We checked into a hotel in Jindabyne and spent the next week trying to find a local crash repairer who could fix the Landcruiser and trailer, before finally giving up and putting everything on a truck back to Melbourne.
As it turned out, the damage to the Landcruiser was more than just the visible panel damage.
Somehow the engine had seized during the accident and would cost around $13,000 to replace.
We had comprehensive insurance but with the body damage (around $12k to fix) and now the engine replacement, the cost to repair was more than the value of the car and so the insurance company wanted to write off the car and give us a cheque for $24,000.
This wasn't an option we wanted to accept.
At the time $24,000 would not get us another Landcruiser setup nearly as well as our own and so we appealed to the insurance company for another option.
They were obliging and basically said that if we tip in around $7000 they would cover the rest and repair the car.
So this is what we did and we justified it by telling ourselves that at least we would have a brand new engine.
This put a big hole in our trip budget but we figured that was a problem we would solve later on . . . the priority now was to get our trip back on track.
So 9 weeks after the accident, and nearly $10,000 out of pocket from the accident, we finally restarted our Big Lap and hit the road west out of Melbourne for our clockwise lap around Australia.
Watch the documentary series of our trip, The Big Lap, if you want to see how it all panned out.
Fixing Our Big Lap Budget
When we started our Big Lap we had about $50,000 in the bank set aside to last us the 16 months of the trip.
So the $10,000 bite out of that budget from the accident was significant.
We did many things to save money along the way by looking for free and low cost camp sites and cutting some sections out of our itinerary like the Flinders Ranges and Oodnadatta Track.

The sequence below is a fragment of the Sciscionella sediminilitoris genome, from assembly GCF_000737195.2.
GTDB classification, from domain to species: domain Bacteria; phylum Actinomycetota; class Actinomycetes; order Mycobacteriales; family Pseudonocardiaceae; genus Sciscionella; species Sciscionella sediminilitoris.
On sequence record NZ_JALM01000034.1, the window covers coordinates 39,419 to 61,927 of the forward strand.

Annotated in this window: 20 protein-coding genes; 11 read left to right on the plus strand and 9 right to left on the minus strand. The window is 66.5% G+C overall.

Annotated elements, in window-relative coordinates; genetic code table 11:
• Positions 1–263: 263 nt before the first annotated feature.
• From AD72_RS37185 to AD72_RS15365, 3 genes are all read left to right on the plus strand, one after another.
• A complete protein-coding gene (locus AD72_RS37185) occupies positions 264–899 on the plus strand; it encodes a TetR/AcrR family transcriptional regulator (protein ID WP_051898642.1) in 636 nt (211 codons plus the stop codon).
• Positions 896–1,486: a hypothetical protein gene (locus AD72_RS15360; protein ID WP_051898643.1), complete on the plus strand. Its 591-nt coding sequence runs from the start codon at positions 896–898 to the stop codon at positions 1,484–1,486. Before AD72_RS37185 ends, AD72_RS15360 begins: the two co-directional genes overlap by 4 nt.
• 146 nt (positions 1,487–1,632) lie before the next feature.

We were filming our trip for The Big Lap documentary which was adding a layer of 'work' to the trip so we were not originally planning to find other work along the way.
However by the time we had made it to the Kimberley in northern WA it was clear that we were going to need to find some additional money along the way somehow to make up the almost $10,000 shortfall in our budget.
On top of that, fuel prices had climbed so we were spending more on fuel than we originally anticipated.
After a couple of epic weeks crossing the Kimberley along the Gibb River Road we made it to Lake Argyle in the East Kimberley where we spent 5 days soaking up the sun and relaxing on and in the lake and generally cleaning and re-organising all of our gear.
While we were there I interviewed Charlie Sharpe for our Big Lap documentary. Having lived there most of his life he was basically a walking encyclopaedia of knowledge about the East Kimberley.
At the time Charlie was the owner of the Lake Argyle Caravan Park and he was very accomodating and helpful in opening doors with other locals to get some great content for our film.
Over a couple of beers we brainstormed the idea with Charlie of us coming back to Lake Argyle one day after The Big Lap trip and making a documentary about the history of the East Kimberley covering the Durack family, the Ord River Scheme, construction of the Diversion and Ord Dams and Lake Argyle itself.
We loved the idea and vowed to be back one day to follow through.
So after 5 glorious days hanging out at Lake Argyle we hit the road once again.
From the East Kimberley our route took us down the Tanami Road into the Red Centre where we would spend about a month exploring the centre before driving up the Stuart Highway to Darwin then continuing our clockwise lap from there.
However our first night out of Lake Argyle we stopped just 70km down the road in Kununurra and that evening we hatched a plan.
Jen and I were brainstorming ways that we could earn some money and the idea of heading back to Lake Argyle and working there for a while came up.
We'd loved staying there so much that the idea of spending a few more weeks there was very appealing.
It would also give me an opportunity to film my Lake Argyle documentary.
We gave Charlie a call and ran the idea past him and he was all for it and immediately starting suggesting jobs that we could do there to make some extra dollars.
So this is what we did.
We continued on down the Tanami Road and spent a month exploring the Red Centre then headed back up the Stuart Highway and turned west from Katherine back to Lake Argyle.
We'd had time to think about jobs we might do to earn some money and word had also got around that we were coming back so opportunities started coming out of the woodwork.
These are some of the jobs that Jen and I did over the space of the 6 weeks that we were there: